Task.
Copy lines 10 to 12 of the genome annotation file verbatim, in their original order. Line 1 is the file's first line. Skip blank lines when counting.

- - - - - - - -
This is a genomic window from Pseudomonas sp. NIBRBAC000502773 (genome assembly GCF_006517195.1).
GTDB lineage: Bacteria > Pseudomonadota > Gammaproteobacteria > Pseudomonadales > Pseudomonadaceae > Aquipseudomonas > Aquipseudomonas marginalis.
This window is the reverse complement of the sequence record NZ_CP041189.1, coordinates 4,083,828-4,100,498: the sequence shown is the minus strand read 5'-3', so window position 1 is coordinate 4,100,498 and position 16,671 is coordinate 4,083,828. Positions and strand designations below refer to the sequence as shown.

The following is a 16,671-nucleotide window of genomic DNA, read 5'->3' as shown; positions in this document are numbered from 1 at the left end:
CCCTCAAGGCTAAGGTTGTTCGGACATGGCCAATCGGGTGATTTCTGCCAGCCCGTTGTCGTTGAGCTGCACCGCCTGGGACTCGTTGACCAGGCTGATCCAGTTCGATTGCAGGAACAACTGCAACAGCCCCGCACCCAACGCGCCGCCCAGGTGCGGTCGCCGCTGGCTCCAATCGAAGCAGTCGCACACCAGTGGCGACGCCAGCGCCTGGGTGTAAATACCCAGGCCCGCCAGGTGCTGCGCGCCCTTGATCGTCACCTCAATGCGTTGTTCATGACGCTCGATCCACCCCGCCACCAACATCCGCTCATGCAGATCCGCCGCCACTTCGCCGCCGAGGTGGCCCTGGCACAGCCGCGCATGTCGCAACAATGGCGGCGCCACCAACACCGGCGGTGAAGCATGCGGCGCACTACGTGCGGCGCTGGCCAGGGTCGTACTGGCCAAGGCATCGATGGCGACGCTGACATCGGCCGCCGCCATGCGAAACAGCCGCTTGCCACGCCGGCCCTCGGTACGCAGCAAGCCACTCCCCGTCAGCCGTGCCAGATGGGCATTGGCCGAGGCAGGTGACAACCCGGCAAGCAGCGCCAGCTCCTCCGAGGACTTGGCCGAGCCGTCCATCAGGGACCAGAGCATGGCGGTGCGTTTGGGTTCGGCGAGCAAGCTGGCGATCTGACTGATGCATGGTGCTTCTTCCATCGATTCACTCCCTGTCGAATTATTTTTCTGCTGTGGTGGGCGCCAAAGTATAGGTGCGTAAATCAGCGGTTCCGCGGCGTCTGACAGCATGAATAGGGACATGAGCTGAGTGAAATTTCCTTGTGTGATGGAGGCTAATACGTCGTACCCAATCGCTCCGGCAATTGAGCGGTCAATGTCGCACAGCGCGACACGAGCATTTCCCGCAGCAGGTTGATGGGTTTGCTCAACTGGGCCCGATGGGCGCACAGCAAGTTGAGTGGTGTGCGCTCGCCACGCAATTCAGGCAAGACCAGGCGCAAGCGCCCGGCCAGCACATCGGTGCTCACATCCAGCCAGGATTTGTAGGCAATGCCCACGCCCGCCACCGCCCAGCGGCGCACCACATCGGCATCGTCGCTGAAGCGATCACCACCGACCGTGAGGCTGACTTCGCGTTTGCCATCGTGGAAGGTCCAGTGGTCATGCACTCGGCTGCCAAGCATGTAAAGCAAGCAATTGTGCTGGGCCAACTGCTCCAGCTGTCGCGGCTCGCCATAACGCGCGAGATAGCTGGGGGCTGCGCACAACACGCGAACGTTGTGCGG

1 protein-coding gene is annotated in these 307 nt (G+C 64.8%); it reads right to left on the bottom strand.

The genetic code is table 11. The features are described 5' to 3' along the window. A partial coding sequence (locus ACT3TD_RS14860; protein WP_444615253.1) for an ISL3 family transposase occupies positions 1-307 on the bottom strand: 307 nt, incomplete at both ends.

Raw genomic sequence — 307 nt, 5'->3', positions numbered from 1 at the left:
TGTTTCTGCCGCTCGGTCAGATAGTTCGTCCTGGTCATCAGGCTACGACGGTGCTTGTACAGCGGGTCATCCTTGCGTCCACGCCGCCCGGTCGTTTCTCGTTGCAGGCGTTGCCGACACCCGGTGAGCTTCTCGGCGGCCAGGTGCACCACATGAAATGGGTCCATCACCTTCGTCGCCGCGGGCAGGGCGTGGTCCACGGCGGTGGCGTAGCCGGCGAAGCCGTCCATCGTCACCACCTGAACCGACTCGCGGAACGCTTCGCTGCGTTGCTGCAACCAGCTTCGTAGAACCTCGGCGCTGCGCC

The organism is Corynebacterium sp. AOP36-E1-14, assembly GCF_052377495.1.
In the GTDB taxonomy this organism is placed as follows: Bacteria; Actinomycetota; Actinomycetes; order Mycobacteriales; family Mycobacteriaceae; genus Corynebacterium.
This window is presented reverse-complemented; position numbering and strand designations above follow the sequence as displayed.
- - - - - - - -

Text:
The organism is Corynebacterium sp. AOP36-E1-14, assembly GCF_052377495.1.
In the GTDB taxonomy this organism is placed as follows: Bacteria; Actinomycetota; Actinomycetes; order Mycobacteriales; family Mycobacteriaceae; genus Corynebacterium.
This window is presented reverse-complemented; position numbering and strand designations above follow the sequence as displayed.